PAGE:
Source: The Informant. Click to enlarge.

A recent KALW story examines the California correctional budget for 2010. The data does not accurately correspond to the data in CDCR’s “year at a glance” report for 2010. But the picture is not dissimilar: The budget hovers around nine billion dollars, with the largest percentage spent on salaries and a staggering amount on health care and only a fraction on rehabilitative programs.

The CDCR report highlights construction projects funded by AB900 as well as heralds out-of-state incarceration as positive moves to reduce overcrowding. Parole reform is also highlighted, especially decreasing caseloads of parole agents.

But there is a positive piece of news: The total prison population in California has decreased, for the first time in quite a while. This is true for both the female and male populations. Given the trend in recent years, it is hard to tell whether this means a swingback of the incarceration pendulum or a mere anomaly. It is, however, an encouraging piece of news. The decrease is most evident in younger age groups; there is an increase in the percentage of inmates aged 40 and over (which also explains the health care expenses). The trend of decreasing incarceration for drug offenses continues. More than 50% of admissions are still comprised of parole violators; new admissions for felonies account for about a quarter of admissions.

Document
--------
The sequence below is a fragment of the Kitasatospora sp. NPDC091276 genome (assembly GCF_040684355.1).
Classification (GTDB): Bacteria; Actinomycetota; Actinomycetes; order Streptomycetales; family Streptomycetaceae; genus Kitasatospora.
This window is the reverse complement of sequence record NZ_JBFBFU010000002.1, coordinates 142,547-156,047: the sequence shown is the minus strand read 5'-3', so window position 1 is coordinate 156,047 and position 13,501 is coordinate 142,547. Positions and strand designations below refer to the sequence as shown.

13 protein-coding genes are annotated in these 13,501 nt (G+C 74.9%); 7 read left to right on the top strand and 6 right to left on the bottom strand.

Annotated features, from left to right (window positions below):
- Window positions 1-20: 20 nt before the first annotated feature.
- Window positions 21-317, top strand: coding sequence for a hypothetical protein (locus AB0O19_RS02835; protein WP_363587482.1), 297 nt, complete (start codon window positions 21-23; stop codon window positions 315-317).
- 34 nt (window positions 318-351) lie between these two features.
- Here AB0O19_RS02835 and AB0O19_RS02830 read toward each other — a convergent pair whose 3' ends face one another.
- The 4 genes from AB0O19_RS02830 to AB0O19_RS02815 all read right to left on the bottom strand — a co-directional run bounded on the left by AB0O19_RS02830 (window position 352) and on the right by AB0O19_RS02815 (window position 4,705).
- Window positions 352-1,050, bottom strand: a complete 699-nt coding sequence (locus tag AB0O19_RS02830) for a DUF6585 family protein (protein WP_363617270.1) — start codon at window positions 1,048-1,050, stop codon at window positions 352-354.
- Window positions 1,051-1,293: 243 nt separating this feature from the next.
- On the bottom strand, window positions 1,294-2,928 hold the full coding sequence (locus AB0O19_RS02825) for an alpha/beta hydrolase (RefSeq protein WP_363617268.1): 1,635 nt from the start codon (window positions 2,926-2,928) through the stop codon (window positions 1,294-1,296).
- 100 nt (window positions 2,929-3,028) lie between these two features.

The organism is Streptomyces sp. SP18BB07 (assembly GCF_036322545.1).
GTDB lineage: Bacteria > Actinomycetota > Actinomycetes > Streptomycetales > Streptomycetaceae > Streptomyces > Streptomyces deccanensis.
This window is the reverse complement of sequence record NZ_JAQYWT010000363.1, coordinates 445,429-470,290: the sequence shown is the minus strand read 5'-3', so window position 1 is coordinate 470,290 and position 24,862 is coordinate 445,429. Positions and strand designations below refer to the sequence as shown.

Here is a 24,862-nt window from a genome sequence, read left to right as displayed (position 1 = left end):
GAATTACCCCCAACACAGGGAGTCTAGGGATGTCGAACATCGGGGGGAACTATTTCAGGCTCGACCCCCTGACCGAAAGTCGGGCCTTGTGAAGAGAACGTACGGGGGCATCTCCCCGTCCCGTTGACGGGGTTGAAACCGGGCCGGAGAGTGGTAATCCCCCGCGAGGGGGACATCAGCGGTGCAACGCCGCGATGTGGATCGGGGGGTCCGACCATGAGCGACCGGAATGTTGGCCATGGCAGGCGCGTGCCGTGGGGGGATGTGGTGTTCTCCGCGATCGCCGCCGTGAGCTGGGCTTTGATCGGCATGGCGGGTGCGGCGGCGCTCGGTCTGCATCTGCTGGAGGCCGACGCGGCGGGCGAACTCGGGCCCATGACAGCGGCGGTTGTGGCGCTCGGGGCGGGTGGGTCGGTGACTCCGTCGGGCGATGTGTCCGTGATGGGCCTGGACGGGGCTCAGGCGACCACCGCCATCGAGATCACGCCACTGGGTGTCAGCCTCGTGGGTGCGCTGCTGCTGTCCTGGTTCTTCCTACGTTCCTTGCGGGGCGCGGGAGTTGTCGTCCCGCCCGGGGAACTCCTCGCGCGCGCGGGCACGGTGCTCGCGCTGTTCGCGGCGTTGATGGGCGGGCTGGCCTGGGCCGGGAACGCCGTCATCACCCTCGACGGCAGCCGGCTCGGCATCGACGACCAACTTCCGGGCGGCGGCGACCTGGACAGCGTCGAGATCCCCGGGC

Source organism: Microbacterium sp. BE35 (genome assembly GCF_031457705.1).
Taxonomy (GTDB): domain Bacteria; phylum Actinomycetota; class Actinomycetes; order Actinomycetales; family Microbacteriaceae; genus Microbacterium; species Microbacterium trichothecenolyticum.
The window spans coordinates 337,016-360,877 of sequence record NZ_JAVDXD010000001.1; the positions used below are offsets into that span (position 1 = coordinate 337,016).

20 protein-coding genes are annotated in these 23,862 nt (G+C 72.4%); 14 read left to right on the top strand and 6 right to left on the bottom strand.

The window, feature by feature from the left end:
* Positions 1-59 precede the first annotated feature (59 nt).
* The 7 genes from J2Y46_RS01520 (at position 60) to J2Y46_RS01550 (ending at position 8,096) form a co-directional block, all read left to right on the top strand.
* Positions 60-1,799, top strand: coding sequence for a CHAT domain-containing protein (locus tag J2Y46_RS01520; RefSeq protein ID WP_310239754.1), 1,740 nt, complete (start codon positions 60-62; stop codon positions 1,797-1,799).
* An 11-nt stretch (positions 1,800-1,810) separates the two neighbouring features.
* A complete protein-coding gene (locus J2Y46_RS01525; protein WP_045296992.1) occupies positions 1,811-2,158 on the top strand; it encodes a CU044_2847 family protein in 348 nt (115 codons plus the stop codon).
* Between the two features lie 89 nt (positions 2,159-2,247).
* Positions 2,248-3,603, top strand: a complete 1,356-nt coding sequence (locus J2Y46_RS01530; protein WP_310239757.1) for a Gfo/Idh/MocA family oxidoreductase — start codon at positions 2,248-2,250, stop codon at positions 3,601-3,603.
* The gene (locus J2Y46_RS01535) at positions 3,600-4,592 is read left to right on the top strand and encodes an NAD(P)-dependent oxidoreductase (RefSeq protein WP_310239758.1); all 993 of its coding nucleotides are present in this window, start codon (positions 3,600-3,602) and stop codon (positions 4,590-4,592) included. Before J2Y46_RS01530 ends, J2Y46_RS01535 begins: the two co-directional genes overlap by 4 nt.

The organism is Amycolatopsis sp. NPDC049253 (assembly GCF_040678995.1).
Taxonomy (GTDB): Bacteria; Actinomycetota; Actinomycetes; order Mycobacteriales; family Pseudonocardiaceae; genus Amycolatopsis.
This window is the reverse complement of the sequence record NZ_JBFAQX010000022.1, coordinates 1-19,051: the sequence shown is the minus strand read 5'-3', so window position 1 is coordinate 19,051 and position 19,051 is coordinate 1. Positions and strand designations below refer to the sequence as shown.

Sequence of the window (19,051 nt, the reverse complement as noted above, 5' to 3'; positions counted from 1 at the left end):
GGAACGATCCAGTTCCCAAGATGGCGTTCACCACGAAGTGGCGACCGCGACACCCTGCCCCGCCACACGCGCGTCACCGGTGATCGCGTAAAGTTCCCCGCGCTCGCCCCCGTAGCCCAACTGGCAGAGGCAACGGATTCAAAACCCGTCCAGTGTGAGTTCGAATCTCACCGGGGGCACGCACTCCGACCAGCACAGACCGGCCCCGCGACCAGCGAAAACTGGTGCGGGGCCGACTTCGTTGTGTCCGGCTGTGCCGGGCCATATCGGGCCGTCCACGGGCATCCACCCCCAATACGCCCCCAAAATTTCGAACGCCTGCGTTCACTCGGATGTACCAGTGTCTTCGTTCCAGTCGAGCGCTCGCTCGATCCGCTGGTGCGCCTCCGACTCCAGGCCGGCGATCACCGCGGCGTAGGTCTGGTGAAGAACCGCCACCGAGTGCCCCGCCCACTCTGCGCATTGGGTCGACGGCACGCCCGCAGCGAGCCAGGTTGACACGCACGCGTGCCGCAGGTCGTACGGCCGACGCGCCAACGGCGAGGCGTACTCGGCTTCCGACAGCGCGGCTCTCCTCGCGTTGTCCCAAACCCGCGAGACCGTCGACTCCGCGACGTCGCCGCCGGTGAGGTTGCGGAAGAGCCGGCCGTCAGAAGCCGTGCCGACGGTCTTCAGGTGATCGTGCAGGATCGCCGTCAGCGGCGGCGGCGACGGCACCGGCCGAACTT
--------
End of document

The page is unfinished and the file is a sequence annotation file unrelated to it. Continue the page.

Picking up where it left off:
Regionally, Southern California accounts for 65.9% of the inmate population, the San Francisco Bay Area for 11.2%, and the remainder of the state for 22.9%.

The Three Strike population consists of 32,439 2nd Strikers and 8,570 3rd Strikers. A considerable percentage of Strikers are of advanced age.

1 Comment

  1. I doubt the government is capable of rehabilitating individuals.


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